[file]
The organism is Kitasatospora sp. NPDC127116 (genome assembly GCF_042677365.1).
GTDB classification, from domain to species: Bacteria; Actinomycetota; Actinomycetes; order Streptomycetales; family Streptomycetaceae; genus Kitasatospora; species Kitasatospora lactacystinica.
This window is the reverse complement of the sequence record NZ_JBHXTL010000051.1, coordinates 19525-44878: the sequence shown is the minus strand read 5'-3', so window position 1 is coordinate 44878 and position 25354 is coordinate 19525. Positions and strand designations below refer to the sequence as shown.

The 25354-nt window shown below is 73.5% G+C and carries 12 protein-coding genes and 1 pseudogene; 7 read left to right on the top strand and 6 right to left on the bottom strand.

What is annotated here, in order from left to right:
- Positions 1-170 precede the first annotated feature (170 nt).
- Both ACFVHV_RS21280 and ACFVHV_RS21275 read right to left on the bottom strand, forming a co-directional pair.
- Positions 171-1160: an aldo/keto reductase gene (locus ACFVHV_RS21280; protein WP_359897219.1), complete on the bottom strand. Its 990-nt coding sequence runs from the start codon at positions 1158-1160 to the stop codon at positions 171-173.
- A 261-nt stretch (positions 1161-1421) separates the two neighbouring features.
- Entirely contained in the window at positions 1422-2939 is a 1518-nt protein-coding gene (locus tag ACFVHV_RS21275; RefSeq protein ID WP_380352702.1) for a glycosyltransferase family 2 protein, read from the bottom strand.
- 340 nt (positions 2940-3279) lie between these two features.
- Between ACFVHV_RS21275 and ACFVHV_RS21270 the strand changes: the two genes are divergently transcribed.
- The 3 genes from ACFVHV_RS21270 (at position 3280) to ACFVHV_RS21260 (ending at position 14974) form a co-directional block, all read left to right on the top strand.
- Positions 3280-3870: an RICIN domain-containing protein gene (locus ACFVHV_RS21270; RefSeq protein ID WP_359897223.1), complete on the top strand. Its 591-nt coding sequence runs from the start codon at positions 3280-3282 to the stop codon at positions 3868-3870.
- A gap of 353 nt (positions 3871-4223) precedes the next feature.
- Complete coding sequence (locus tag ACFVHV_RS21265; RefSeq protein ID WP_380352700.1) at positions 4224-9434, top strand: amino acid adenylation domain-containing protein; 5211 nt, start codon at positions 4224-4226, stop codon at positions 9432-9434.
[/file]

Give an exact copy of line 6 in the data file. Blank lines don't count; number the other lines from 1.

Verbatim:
- Positions 1-170 precede the first annotated feature (170 nt).